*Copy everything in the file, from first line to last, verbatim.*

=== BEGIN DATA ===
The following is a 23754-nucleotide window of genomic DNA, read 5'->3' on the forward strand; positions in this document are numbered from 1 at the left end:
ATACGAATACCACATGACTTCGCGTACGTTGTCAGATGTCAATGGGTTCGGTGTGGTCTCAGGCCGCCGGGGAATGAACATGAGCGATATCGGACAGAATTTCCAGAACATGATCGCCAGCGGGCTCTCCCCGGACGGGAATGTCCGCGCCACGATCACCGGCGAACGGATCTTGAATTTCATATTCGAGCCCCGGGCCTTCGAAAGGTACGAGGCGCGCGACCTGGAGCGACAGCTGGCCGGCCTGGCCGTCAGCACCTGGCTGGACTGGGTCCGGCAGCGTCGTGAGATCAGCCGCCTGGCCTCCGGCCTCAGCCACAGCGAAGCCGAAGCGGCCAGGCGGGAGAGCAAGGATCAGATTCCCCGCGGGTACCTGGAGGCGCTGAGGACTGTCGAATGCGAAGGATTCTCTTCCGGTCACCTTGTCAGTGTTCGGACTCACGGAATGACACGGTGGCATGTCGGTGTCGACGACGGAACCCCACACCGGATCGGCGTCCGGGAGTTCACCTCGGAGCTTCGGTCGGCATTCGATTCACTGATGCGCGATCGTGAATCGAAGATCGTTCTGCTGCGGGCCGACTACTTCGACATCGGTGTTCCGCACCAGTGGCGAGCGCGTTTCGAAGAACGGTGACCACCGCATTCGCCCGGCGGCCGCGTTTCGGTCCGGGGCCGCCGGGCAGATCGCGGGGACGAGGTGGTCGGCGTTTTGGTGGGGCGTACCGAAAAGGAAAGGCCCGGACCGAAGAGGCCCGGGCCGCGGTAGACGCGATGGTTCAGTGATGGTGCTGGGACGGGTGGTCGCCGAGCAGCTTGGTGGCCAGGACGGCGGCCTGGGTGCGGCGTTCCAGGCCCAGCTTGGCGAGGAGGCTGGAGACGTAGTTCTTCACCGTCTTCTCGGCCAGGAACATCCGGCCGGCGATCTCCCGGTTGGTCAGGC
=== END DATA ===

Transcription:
The following is a 23754-nucleotide window of genomic DNA, read 5'->3' on the forward strand; positions in this document are numbered from 1 at the left end:
ATACGAATACCACATGACTTCGCGTACGTTGTCAGATGTCAATGGGTTCGGTGTGGTCTCAGGCCGCCGGGGAATGAACATGAGCGATATCGGACAGAATTTCCAGAACATGATCGCCAGCGGGCTCTCCCCGGACGGGAATGTCCGCGCCACGATCACCGGCGAACGGATCTTGAATTTCATATTCGAGCCCCGGGCCTTCGAAAGGTACGAGGCGCGCGACCTGGAGCGACAGCTGGCCGGCCTGGCCGTCAGCACCTGGCTGGACTGGGTCCGGCAGCGTCGTGAGATCAGCCGCCTGGCCTCCGGCCTCAGCCACAGCGAAGCCGAAGCGGCCAGGCGGGAGAGCAAGGATCAGATTCCCCGCGGGTACCTGGAGGCGCTGAGGACTGTCGAATGCGAAGGATTCTCTTCCGGTCACCTTGTCAGTGTTCGGACTCACGGAATGACACGGTGGCATGTCGGTGTCGACGACGGAACCCCACACCGGATCGGCGTCCGGGAGTTCACCTCGGAGCTTCGGTCGGCATTCGATTCACTGATGCGCGATCGTGAATCGAAGATCGTTCTGCTGCGGGCCGACTACTTCGACATCGGTGTTCCGCACCAGTGGCGAGCGCGTTTCGAAGAACGGTGACCACCGCATTCGCCCGGCGGCCGCGTTTCGGTCCGGGGCCGCCGGGCAGATCGCGGGGACGAGGTGGTCGGCGTTTTGGTGGGGCGTACCGAAAAGGAAAGGCCCGGACCGAAGAGGCCCGGGCCGCGGTAGACGCGATGGTTCAGTGATGGTGCTGGGACGGGTGGTCGCCGAGCAGCTTGGTGGCCAGGACGGCGGCCTGGGTGCGGCGTTCCAGGCCCAGCTTGGCGAGGAGGCTGGAGACGTAGTTCTTCACCGTCTTCTCGGCCAGGAACATCCGGCCGGCGATCTCCCGGTTGGTCAGGC